CALeidoscope: p5 Midterm Project

Note: as always, the code is available on my p5 exercises github repository.

I planned to make a schedule creator tool called CALeidoscope! The idea is that the user would input all of their recurring commitments and the web app would output a color-coded weekly calendar. For my midterm Creative Coding project, I ended up starting out with a less ambitious first step: the artistic side of the calendar. By starting out with my own schedule and hard-coding the data (in json format), I could focus on the style and aesthetic for this project.

The schedule data I used was encoded as a group of objects in the json data format. Each event or moment in the schedule was written as follows:

{
“day”: “Saturday”,
“starttime”: 8,
“endtime”: 9,
“name”: “My Meeting”,
“type”: “meeting”
}

The inspiration for this project came from my desire to copy the typography and organization of illustrated bullet-journal pages. Since I don’t have the artistic ability to create pages like the journals I see for inspiration, I personally would use this digital interface that made something equally aesthetically pleasing in an automated way.

The results are a good starting point if I decide to expand this project in the future.
The circles along the columns each represent one object from the schedule. Lines, in turn, are moments that do not take up a chunk of time. It wouldn’t make sense to represent things like ‘wake up’ as circles because they are just a moment, so I decided to make little lines along the same columns representing the days, with y position reflecting the moment’s time.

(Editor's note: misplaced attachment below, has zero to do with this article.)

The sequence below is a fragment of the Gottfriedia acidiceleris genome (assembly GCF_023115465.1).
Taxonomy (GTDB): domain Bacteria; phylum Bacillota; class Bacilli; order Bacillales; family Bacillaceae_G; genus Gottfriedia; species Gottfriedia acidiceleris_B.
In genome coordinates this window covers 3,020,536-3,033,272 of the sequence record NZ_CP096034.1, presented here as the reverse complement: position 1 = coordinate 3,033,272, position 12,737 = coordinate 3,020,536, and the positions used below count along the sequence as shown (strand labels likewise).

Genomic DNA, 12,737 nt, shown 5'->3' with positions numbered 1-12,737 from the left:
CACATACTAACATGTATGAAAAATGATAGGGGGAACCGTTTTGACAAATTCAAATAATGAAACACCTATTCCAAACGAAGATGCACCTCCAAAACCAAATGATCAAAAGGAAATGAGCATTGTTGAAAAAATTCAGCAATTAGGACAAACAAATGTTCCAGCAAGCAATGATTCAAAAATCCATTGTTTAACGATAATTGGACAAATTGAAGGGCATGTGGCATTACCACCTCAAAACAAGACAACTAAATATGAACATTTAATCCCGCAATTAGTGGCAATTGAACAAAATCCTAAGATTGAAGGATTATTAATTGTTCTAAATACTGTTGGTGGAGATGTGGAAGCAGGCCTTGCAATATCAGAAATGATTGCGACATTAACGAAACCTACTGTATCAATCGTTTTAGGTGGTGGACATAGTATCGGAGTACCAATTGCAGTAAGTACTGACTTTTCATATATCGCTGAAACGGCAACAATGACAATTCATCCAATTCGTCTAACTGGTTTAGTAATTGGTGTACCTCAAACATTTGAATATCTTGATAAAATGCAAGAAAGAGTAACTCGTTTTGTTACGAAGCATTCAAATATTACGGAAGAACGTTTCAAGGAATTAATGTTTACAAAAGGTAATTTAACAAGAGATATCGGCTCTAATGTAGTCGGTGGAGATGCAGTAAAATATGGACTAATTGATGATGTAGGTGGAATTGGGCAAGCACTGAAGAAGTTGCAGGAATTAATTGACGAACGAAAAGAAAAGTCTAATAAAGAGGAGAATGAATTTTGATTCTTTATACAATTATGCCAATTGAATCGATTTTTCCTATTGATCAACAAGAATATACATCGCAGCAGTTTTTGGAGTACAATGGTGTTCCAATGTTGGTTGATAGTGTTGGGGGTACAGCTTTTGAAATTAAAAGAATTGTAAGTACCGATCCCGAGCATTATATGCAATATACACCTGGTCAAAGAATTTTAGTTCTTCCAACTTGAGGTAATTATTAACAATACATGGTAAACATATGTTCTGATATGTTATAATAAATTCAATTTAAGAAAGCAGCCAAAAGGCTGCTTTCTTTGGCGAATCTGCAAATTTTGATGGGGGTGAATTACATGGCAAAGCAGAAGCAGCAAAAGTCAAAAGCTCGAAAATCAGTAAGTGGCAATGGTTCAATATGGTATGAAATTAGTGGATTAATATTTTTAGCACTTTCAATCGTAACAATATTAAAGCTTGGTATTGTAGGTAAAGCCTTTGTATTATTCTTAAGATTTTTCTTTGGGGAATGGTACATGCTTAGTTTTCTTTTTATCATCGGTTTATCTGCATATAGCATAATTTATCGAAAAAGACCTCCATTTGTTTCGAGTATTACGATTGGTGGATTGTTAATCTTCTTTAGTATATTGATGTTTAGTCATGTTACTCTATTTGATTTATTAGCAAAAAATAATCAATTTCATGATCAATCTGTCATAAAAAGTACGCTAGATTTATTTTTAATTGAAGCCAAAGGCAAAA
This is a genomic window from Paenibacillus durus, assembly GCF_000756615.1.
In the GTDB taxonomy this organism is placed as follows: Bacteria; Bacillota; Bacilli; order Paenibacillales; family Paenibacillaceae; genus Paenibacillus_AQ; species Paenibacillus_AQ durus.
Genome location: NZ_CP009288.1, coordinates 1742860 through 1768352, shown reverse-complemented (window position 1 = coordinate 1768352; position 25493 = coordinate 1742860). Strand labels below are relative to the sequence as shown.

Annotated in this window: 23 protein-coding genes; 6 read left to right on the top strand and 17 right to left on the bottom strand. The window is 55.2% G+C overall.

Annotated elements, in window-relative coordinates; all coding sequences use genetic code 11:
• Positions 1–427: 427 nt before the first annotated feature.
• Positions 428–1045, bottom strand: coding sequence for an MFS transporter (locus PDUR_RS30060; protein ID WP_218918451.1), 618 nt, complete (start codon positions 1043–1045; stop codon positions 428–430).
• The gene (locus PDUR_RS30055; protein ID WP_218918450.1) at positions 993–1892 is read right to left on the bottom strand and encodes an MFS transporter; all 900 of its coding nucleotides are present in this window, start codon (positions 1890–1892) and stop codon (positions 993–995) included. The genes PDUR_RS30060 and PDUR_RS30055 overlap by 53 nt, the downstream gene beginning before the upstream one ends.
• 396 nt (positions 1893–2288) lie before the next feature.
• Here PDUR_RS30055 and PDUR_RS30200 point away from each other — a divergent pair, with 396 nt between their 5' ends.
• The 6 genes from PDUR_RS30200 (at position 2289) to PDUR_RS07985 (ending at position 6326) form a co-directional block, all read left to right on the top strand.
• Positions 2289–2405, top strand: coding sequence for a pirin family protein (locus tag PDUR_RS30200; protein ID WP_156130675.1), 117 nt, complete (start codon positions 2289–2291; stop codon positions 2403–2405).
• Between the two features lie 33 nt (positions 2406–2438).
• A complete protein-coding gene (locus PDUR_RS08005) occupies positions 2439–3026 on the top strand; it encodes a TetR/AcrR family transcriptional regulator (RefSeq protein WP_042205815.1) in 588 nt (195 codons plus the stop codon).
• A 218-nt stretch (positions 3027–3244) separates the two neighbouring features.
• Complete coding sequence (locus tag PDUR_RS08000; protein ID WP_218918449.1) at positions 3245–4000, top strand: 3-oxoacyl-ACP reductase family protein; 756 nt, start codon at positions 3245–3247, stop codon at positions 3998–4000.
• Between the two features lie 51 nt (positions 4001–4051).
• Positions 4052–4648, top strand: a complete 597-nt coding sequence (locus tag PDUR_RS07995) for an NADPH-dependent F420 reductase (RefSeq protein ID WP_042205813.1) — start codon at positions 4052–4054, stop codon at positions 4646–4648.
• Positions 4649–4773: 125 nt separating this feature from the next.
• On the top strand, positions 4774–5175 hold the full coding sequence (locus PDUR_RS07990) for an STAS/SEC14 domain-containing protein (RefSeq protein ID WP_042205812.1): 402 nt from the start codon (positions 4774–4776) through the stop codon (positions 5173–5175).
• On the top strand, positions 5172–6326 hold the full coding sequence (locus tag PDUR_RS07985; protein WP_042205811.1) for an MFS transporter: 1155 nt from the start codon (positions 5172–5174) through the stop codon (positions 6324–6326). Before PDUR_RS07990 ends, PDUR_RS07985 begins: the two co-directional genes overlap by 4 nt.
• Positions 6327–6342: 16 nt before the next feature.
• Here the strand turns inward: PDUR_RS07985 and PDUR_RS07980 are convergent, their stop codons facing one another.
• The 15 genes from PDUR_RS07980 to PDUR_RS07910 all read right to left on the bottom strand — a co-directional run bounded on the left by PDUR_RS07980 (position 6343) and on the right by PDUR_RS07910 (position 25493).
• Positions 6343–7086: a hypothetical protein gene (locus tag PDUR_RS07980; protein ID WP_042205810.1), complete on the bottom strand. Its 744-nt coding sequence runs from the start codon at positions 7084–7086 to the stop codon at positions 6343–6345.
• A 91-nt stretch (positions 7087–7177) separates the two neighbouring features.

I would like to eventually add some interaction to this, for example, a mouseover that shows the title of the event when the user is looking at this schedule on the web.
midterm screenshot

I used a lerp color scale to create a harmonious color palette for each type of event or moment. My biggest challenge was getting the horizontal lines to get to be in the correct position using the same mapping code as I used for the center of the circles. The row is correct but the column positioning is still a little buggy.

In general, I learned a lot about how to work with data in p5, and thinking of something that is normal in everyday life (like a calendar schedule) and re-inventing it in a creative and artistic way.

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